Hormonal fluctuations in women, such as those occurring during puberty, pregnancy, and menopause, can affect the gum’s response to plaque and increase the risk of gum disease. Hormonal changes can lead to increased blood flow and sensitivity in the gums, making them more susceptible to inflammation and infection.

Weakened Immune System

Individuals with a weakened immune system are more susceptible to infections. Conditions that compromise the immune system, such as cancer, and autoimmune disorders, can impair the body’s ability to fight off bacteria and control inflammation. This makes the gums more vulnerable to periodontal infections and can accelerate the progression of periodontitis.

It’s important to note that while these factors increase the risk of developing periodontitis, their presence does not guarantee the development of the disease. Maintaining good oral hygiene practices, regular dental checkups, and adopting a healthy lifestyle can help reduce the risk and severity of periodontitis.

Gum Disease Prevention

Gum disease develops in stages, with the initial stages being easily preventable with good oral hygiene, a balanced diet, and a healthy lifestyle. But as the disease progresses, treatment is necessary to prevent tooth, bone and gum loss and serious health risks. Prevention is the key, and early detection is critical to minimise further damage and lengthier treatment times.

Gum Disease Treatments

Gum disease treatment may vary depending on the stage of your periodontitis, teeth conditions and overall health. Mild gingivitis, or the initial stage of gum disease may require only a single procedure, whereas advanced periodontitis may need more extensive treatment.

Some of the treatments for gum disease include:

Non-Surgical Treatments

A deep cleaning procedure with scaling and root planing can remove plaque or tartar buildup. It involves using special dental tools to scrape plaque or tartar from around and in between teeth surfaces and the gum line.  Sometimes, antibiotics may be prescribed to control infection and reduce bacterial growth. After treatment, it is vital to maintain your oral health with good oral hygiene and regular dental checkups to prevent relapse.

Surgical Treatments

Advanced periodontitis may require surgical treatments to restore bone loss and promote gum healing. Flap surgery and bone and soft tissue grafts can help treat the more serious problems related to bone loss for improved oral health and regeneration of bone, gums, and soft mouth tissues.

Role of Dentists in Preventing Periodontitis

Dentists play a critical role in preventing periodontitis by conducting general checkups, performing deep cleaning procedures, providing oral hygiene guidance, and offering early treatment and intervention. Regular visits to the dentist allow for early detection, intervention, and monitoring of gum health, ultimately contributing to the prevention and management of periodontitis. It is important to maintain a collaborative relationship with your dentist to ensure proactive oral health care and the prevention of periodontal disease.

Some of the ways a dentist can help prevent periodontitis and achieve optimal oral health include:

General Checkups

Dentists can detect early signs of gum disease by monitoring your oral health to identify potential or emerging issues. During checkups, dentists examine the gums, teeth, and surrounding structures, looking for signs of inflammation, bleeding, pocket formation, and bone loss. By identifying these signs early on, dentists can intervene promptly and prevent the progression of periodontitis.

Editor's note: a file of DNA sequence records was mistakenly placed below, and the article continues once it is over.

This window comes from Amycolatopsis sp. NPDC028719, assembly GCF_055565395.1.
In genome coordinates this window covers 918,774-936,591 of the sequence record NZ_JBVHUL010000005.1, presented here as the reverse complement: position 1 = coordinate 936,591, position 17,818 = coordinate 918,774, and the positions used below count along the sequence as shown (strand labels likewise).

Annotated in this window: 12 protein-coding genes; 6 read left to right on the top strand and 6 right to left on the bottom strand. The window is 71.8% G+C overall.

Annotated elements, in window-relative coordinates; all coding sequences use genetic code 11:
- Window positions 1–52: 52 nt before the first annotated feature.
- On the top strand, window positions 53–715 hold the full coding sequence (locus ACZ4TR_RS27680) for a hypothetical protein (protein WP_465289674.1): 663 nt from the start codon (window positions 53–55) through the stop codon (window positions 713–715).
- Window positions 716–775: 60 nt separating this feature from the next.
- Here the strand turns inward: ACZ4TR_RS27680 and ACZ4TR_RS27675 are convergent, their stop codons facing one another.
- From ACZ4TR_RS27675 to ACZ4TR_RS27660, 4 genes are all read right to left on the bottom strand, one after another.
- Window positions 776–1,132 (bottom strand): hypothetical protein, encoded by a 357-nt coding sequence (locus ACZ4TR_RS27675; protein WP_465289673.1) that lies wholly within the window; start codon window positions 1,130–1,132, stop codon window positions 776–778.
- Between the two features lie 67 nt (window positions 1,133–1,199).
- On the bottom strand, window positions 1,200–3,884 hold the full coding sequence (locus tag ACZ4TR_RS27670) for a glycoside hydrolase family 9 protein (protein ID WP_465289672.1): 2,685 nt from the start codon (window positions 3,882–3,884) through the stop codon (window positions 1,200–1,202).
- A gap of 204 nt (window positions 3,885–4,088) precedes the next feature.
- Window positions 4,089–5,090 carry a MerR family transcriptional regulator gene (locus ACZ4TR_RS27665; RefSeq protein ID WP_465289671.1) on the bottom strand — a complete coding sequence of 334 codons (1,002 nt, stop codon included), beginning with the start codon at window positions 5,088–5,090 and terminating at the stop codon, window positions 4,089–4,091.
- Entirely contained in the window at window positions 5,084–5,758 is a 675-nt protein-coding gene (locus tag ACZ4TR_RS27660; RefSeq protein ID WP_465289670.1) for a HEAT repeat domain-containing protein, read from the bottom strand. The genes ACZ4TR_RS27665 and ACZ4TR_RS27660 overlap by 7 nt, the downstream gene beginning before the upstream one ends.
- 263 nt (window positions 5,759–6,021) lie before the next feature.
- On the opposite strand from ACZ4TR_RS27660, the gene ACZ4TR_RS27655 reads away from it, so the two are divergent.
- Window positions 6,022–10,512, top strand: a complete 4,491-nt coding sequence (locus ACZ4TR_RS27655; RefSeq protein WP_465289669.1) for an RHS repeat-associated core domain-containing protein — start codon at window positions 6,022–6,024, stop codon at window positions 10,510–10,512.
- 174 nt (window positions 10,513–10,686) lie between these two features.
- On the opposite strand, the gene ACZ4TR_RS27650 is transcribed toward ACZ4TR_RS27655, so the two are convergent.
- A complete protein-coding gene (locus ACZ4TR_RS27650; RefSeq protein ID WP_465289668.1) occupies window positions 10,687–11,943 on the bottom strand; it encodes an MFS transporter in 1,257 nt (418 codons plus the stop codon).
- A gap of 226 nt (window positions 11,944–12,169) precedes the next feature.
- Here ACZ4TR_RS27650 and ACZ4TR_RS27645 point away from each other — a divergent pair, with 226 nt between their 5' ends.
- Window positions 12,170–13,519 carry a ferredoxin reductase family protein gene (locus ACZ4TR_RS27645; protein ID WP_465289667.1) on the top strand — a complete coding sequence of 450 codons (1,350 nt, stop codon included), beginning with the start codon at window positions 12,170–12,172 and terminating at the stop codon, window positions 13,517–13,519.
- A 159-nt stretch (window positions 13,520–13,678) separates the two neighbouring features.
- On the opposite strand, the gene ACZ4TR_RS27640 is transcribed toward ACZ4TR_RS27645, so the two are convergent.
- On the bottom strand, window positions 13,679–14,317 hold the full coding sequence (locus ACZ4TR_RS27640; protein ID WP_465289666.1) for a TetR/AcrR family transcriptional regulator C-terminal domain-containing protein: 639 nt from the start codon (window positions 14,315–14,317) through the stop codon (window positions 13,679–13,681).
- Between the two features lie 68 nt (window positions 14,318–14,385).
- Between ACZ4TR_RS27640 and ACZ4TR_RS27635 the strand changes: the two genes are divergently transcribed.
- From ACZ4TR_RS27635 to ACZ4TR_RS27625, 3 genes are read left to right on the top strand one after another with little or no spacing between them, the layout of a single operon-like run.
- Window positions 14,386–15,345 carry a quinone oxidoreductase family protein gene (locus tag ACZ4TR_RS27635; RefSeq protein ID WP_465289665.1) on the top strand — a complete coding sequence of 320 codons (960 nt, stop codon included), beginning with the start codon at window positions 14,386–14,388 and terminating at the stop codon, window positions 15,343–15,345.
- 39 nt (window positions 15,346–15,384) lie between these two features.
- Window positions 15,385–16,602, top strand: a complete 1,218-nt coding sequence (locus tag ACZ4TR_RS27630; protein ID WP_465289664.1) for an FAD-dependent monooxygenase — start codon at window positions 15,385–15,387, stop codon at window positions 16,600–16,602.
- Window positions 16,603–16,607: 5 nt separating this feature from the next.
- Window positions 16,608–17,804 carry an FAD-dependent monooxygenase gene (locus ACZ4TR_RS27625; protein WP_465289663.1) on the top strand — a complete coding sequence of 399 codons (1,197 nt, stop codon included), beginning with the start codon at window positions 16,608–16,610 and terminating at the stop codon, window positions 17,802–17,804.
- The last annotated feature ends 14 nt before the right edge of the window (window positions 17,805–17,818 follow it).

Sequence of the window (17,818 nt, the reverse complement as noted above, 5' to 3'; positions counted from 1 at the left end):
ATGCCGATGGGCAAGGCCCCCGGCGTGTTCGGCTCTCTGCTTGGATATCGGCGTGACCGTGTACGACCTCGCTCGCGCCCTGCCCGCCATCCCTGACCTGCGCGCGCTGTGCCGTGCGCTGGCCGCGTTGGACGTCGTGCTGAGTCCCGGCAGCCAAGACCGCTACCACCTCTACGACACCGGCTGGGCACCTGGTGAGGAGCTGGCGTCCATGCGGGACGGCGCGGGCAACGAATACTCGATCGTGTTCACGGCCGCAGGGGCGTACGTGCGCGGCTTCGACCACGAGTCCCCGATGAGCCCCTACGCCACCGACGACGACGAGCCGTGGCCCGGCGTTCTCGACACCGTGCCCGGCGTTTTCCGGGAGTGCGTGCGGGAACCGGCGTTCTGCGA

Routine checkups also help identify early signs of tooth decay, impacted wisdom teeth and other oral issues for early treatment, reducing the need for extensive dental procedures.

Deep Cleaning 

Deep cleaning procedures, such as scaling and root planing are part of regular dental checkups. This prevents bacterial accumulation in your mouth, helping eliminate bacteria and toxins that cause gum inflammation and tooth decay.

Oral Hygiene Guidance

Dentists provide valuable guidance on proper oral hygiene practices to prevent periodontitis. This allows you to learn the correct techniques for brushing and flossing and maintenance of your teeth and gums.

At Superior Smiles, we offer personalised hygiene treatment plans, listening and understanding your concerns to help improve your health. Our caring dentists provide valuable oral hygiene education and tips, recommendation of age and dental condition-appropriate products and use the latest dental technology for superior hygiene, such as Airflow Therapy for a gentle, whole mouth clean.

Early Treatment & Intervention

Dentists play a pivotal role in early treatment and intervention of oral diseases. Oral examinations, x-rays and comprehensive consultations allow our Fremantle dentists to recognise the early signs of gum disease and minimise the risk of it progressing into a more advanced stage. We also evaluate the severity of periodontitis and develop bespoke treatment plans to manage the condition with tailored treatments.

Oral Hygiene and Its Impact on Periodontitis Prevention

Maintaining good oral hygiene, using appropriate dental products, staying up-to-date with regular dental checkups, and demonstrating consistency in oral hygiene practices are crucial elements in the prevention of various oral health issues, particularly gum disease. By prioritising oral hygiene, you can effectively combat the accumulation of plaque and bacteria, safeguarding your teeth and gums.

Preventive Dental Care is the Foundation of Optimal & Lasting Oral Health.

At Superior Smiles, prevention forms the core of our dental philosophy and care. We believe maintenance, accurate diagnosis and early treatment are the building blocks for a lasting and healthy smile. With a holistic approach and dedication to help you achieve optimal oral health, we’re here to help you on your oral health journey. Book a consultation to learn more about periodontitis prevention and treatment today.

Superior Smiles | Fremantle Dentist Perth